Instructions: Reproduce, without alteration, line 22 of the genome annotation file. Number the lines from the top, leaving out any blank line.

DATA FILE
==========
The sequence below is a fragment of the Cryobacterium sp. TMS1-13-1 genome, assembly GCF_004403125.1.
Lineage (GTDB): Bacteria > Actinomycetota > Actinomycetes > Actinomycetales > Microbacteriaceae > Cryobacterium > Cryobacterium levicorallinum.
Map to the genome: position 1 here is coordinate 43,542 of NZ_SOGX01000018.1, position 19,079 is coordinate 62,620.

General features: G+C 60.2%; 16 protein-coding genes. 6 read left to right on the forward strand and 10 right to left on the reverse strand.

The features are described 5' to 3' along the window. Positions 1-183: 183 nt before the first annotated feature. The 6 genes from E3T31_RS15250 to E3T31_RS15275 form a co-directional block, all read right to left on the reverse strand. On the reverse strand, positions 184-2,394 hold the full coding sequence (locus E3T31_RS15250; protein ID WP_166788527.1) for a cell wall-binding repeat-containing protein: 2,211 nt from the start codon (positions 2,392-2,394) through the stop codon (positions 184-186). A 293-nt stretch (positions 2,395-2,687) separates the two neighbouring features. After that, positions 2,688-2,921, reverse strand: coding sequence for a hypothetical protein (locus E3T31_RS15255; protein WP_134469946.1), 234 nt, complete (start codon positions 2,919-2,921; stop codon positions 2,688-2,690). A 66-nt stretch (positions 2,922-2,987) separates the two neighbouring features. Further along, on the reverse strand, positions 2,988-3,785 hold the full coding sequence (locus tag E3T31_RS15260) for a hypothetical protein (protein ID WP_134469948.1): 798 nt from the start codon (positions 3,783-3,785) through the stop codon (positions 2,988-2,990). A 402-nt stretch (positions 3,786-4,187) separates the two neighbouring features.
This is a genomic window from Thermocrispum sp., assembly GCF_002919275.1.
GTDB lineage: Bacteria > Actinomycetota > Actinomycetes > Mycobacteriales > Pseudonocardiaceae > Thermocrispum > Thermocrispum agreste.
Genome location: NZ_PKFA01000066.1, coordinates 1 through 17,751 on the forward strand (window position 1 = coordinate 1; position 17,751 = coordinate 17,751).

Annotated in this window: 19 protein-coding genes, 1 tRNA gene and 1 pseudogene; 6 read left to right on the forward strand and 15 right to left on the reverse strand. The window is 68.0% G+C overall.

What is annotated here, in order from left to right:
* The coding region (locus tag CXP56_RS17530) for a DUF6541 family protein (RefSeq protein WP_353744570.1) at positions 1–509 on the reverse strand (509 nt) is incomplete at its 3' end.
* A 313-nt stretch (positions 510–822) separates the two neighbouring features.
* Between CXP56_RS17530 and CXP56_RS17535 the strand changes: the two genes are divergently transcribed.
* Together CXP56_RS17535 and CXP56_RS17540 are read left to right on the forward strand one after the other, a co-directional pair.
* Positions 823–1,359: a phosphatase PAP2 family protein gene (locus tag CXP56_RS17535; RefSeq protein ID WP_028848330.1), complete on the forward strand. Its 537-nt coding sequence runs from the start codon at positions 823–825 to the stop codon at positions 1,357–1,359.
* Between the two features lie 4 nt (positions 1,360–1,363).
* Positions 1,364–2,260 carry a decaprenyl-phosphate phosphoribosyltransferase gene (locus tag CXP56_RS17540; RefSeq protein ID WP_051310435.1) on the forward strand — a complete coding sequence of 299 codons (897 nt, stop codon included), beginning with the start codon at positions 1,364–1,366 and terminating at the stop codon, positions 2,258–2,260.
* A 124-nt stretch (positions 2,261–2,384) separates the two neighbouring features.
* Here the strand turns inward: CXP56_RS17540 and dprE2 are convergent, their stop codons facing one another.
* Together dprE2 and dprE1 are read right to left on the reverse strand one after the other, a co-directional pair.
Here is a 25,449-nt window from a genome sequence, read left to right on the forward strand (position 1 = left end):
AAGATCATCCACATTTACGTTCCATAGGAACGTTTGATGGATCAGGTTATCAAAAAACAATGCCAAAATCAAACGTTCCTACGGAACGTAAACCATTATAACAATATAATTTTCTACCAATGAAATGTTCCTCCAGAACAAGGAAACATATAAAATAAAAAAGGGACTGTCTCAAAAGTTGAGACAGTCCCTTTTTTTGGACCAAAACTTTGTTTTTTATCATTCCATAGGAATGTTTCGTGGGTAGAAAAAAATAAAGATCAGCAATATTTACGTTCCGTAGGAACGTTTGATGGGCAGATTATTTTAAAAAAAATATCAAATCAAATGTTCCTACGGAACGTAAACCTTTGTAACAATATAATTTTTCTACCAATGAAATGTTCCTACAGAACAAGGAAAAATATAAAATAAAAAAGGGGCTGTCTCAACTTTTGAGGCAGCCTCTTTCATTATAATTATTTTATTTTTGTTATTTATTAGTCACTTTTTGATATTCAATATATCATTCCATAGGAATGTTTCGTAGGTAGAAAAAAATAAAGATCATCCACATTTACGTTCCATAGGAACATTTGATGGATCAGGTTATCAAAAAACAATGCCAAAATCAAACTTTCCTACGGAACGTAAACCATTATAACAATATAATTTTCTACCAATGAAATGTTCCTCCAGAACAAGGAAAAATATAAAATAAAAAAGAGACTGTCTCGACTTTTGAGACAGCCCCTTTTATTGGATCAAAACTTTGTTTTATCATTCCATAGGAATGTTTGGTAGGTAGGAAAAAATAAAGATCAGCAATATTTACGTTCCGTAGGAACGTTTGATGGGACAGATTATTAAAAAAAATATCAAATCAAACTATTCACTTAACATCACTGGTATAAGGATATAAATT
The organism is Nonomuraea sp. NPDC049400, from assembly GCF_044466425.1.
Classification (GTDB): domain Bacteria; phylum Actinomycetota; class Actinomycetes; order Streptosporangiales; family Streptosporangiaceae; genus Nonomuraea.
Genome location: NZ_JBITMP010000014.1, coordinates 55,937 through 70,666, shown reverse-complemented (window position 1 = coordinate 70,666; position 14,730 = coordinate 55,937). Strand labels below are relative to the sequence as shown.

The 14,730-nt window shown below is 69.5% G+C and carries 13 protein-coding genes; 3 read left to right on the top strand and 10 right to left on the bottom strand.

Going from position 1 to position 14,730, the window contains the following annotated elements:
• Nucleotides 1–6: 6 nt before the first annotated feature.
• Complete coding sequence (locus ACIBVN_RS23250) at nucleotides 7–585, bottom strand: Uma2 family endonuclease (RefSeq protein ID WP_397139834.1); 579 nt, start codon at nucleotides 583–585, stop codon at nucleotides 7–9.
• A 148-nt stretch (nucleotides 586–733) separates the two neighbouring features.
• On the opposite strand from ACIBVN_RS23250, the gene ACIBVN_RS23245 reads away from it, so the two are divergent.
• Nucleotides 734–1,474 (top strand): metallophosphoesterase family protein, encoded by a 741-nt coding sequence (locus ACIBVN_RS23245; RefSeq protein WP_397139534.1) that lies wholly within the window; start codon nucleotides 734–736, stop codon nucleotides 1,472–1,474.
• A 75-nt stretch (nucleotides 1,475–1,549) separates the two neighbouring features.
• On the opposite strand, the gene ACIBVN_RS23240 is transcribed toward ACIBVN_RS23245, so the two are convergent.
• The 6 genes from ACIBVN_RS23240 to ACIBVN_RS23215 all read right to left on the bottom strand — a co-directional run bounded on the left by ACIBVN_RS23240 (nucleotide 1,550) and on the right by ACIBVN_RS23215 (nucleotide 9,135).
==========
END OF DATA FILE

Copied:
AAGATCATCCACATTTACGTTCCATAGGAACGTTTGATGGATCAGGTTATCAAAAAACAATGCCAAAATCAAACGTTCCTACGGAACGTAAACCATTATAACAATATAATTTTCTACCAATGAAATGTTCCTCCAGAACAAGGAAACATATAAAATAAAAAAGGGACTGTCTCAAAAGTTGAGACAGTCCCTTTTTTTGGACCAAAACTTTGTTTTTTATCATTCCATAGGAATGTTTCGTGGGTAGAAAAAAATAAAGATCAGCAATATTTACGTTCCGTAGGAACGTTTGATGGGCAGATTATTTTAAAAAAAATATCAAATCAAATGTTCCTACGGAACGTAAACCTTTGTAACAATATAATTTTTCTACCAATGAAATGTTCCTACAGAACAAGGAAAAATATAAAATAAAAAAGGGGCTGTCTCAACTTTTGAGGCAGCCTCTTTCATTATAATTATTTTATTTTTGTTATTTATTAGTCACTTTTTGATATTCAATATATCATTCCATAGGAATGTTTCGTAGGTAGAAAAAAATAAAGATCATCCACATTTACGTTCCATAGGAACATTTGATGGATCAGGTTATCAAAAAACAATGCCAAAATCAAACTTTCCTACGGAACGTAAACCATTATAACAATATAATTTTCTACCAATGAAATGTTCCTCCAGAACAAGGAAAAATATAAAATAAAAAAGAGACTGTCTCGACTTTTGAGACAGCCCCTTTTATTGGATCAAAACTTTGTTTTATCATTCCATAGGAATGTTTGGTAGGTAGGAAAAAATAAAGATCAGCAATATTTACGTTCCGTAGGAACGTTTGATGGGACAGATTATTAAAAAAAATATCAAATCAAACTATTCACTTAACATCACTGGTATAAGGATATAAATT